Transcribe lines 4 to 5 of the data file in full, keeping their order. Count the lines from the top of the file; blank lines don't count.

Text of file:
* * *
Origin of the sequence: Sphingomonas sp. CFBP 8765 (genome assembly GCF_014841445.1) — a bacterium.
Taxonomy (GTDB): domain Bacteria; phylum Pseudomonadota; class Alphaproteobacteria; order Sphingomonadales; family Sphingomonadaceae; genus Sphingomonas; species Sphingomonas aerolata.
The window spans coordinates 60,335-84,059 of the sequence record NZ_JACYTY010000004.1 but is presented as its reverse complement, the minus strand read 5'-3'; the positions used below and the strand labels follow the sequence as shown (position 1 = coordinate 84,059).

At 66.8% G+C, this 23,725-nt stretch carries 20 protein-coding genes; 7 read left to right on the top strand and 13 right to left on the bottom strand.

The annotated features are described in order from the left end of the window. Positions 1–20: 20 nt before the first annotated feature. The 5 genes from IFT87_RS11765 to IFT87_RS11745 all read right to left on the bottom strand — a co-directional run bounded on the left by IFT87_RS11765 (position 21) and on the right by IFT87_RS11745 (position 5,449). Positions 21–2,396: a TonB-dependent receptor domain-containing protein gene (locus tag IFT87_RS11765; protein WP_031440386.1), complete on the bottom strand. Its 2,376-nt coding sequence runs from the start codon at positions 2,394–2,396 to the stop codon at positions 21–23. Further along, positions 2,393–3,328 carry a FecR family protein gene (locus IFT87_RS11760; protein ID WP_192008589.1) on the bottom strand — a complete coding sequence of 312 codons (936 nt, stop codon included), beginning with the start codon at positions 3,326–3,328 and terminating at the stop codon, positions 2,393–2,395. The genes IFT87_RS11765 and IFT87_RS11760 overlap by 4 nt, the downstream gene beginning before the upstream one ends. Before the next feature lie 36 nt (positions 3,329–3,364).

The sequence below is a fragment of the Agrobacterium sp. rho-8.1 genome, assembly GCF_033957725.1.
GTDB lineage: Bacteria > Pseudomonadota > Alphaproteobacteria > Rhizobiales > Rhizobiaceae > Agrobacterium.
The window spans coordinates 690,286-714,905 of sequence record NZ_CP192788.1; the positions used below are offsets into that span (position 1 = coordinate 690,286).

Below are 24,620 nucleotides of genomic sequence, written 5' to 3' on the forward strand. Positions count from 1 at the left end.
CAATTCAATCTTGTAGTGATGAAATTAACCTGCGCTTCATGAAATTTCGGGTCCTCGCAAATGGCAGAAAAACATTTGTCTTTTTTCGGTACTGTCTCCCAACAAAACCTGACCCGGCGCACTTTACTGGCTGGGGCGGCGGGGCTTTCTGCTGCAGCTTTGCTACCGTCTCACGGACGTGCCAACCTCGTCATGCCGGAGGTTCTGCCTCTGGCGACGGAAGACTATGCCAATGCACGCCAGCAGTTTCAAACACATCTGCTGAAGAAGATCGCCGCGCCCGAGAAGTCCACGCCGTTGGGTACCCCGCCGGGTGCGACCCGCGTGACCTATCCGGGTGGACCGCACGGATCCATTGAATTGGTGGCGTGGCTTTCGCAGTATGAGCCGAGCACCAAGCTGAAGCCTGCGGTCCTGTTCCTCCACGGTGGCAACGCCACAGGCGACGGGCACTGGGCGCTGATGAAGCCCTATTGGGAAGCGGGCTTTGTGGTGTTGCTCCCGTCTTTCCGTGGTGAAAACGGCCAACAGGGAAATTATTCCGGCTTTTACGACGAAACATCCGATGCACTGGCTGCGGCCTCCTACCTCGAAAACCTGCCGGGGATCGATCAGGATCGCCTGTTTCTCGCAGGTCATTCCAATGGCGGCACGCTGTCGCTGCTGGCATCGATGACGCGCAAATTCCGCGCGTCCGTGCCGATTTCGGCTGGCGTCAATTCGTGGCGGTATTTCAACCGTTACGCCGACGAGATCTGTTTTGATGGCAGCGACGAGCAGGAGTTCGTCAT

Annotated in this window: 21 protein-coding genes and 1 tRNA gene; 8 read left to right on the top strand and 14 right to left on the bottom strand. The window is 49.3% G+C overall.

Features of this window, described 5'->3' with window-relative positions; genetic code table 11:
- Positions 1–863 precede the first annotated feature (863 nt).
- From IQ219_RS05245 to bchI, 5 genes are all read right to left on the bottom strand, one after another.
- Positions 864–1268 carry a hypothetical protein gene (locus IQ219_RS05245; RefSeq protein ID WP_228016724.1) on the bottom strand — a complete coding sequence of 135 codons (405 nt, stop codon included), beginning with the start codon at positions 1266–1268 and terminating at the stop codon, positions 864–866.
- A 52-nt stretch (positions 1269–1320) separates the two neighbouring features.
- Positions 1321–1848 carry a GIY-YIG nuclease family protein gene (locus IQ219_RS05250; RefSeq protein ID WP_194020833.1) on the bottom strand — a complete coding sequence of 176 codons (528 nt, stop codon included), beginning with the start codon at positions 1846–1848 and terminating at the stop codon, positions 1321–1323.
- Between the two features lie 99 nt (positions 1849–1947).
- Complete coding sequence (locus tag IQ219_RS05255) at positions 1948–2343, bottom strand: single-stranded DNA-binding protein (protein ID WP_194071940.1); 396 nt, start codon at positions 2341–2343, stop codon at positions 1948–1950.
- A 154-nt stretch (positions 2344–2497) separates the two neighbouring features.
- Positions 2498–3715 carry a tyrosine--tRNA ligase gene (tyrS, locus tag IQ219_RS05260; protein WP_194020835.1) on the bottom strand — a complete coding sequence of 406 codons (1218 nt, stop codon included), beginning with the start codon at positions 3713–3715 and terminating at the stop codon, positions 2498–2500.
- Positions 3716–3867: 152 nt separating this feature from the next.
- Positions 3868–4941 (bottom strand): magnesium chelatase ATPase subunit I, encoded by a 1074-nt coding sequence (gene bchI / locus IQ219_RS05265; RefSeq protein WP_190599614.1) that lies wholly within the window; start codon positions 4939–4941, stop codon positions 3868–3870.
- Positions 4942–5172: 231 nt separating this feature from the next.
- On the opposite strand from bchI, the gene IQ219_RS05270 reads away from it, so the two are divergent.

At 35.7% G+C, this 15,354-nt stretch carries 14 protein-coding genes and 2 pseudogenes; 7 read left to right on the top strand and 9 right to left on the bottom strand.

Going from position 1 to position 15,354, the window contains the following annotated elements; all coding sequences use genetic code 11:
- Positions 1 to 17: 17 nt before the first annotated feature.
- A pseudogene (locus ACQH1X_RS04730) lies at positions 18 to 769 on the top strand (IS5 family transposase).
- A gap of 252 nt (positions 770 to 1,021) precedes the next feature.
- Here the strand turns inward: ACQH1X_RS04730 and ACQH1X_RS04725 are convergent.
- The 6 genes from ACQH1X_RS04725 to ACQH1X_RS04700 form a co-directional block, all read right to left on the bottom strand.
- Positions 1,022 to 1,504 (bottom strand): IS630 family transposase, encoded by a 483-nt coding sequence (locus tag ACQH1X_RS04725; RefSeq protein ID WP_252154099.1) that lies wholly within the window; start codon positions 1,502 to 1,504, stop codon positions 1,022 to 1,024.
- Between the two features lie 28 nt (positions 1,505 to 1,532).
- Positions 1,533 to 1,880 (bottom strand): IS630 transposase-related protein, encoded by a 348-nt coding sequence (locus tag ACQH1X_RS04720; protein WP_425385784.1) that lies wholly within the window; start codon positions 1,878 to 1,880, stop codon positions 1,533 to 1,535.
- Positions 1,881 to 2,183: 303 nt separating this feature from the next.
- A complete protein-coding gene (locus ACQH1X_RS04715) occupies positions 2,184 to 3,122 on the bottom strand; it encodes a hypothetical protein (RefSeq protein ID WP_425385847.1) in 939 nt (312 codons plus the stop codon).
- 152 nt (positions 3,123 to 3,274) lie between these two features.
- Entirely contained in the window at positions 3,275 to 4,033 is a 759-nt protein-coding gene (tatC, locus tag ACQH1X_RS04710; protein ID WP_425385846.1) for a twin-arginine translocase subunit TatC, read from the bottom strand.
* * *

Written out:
At 66.8% G+C, this 23,725-nt stretch carries 20 protein-coding genes; 7 read left to right on the top strand and 13 right to left on the bottom strand.

The annotated features are described in order from the left end of the window. Positions 1–20: 20 nt before the first annotated feature. The 5 genes from IFT87_RS11765 to IFT87_RS11745 all read right to left on the bottom strand — a co-directional run bounded on the left by IFT87_RS11765 (position 21) and on the right by IFT87_RS11745 (position 5,449). Positions 21–2,396: a TonB-dependent receptor domain-containing protein gene (locus tag IFT87_RS11765; protein WP_031440386.1), complete on the bottom strand. Its 2,376-nt coding sequence runs from the start codon at positions 2,394–2,396 to the stop codon at positions 21–23. Further along, positions 2,393–3,328 carry a FecR family protein gene (locus IFT87_RS11760; protein ID WP_192008589.1) on the bottom strand — a complete coding sequence of 312 codons (936 nt, stop codon included), beginning with the start codon at positions 3,326–3,328 and terminating at the stop codon, positions 2,393–2,395. The genes IFT87_RS11765 and IFT87_RS11760 overlap by 4 nt, the downstream gene beginning before the upstream one ends. Before the next feature lie 36 nt (positions 3,329–3,364).